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Middle class stops at $5 million: Investment Management Consultants Association, (IMCA)

notoriously fuzzy with its definitions. One private bank's "high-net-worth" investor is another's "mass affluent" middle class and yet another's "ultra-high-net-worth."

One group is seeking to add a bit of semantic uniformity: the Investment Management Consultants Association, or IMCA, a Greenwood Village, Colo.-based nonprofit professional and credentialing organization for investment professionals. The group put out its own recommendations last Thursday based on a survey it took of nearly 400 finance professionals. It has offered the Certified Private Wealth Advisor designation since 2007 and also provides a Certified Investment Management Analyst designation, which is accredited by the American National Standards Institute.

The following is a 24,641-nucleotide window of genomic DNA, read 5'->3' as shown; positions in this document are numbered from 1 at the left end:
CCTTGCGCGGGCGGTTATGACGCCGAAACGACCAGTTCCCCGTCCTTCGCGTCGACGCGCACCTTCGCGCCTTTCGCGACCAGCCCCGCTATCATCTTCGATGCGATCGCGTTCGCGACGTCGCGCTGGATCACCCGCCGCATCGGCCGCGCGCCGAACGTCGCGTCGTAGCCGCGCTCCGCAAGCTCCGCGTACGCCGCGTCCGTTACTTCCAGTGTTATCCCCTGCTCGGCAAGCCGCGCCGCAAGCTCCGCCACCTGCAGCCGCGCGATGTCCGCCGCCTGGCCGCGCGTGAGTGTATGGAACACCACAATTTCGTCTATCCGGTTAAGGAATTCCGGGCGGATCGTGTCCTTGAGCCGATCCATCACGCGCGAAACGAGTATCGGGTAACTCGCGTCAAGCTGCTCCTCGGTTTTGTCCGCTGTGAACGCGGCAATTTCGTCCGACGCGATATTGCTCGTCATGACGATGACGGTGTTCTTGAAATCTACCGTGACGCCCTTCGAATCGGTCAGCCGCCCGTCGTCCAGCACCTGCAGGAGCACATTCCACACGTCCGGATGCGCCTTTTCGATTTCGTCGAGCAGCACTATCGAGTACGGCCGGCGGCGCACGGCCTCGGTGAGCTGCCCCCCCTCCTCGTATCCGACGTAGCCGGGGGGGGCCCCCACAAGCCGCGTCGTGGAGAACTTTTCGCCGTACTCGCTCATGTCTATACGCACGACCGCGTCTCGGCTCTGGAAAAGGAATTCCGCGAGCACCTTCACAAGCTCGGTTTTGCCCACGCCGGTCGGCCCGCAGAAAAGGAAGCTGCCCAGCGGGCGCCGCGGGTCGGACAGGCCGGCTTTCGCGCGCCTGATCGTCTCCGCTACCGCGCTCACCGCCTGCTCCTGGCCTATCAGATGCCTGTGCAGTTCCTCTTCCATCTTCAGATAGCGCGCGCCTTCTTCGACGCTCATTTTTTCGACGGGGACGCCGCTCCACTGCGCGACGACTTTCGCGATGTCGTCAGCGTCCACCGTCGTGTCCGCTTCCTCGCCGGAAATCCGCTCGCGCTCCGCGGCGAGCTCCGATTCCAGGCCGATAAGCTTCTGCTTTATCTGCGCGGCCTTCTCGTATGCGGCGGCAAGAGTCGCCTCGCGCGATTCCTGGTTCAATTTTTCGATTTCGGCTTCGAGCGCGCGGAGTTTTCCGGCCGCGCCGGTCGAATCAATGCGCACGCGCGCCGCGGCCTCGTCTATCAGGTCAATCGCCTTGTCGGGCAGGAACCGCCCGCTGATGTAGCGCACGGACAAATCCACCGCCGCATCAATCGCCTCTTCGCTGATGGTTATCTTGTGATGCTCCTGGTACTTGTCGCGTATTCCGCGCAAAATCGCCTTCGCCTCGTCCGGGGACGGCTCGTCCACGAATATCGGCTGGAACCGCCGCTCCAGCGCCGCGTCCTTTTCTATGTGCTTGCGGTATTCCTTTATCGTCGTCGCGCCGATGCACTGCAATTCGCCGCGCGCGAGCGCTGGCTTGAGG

The IMCA wanted to assess whether wealth management was a distinct field unto itself, says Sean Walters, CEO of the association, and decided it mandated its own body of knowledge beyond what had been required as part of the certification process.

The IMCA also defined a high-net-worth client: at least $5 million in net worth. According to the survey, 43% of respondents gave that as a minimum figure.

The number makes sense, says Walters, because many of the discussions surrounding tax strategies and estate planning tend to begin at the $5 million threshold.

WSJ / Julie Steinberg

Wealth management can be practiced by financial planners, accountants, estate-planning attorneys or investment professionals, but the IMCA says it requires more nuanced skills than you might need as an ordinary financial planner, for example. Wealth management should refer specifically to those who cater to the $5 million net worth demographic, according to the group; the knowledge needed consists of 169 topics across four different areas: human dynamics, wealth-management strategies, client specialization and legacy planning.


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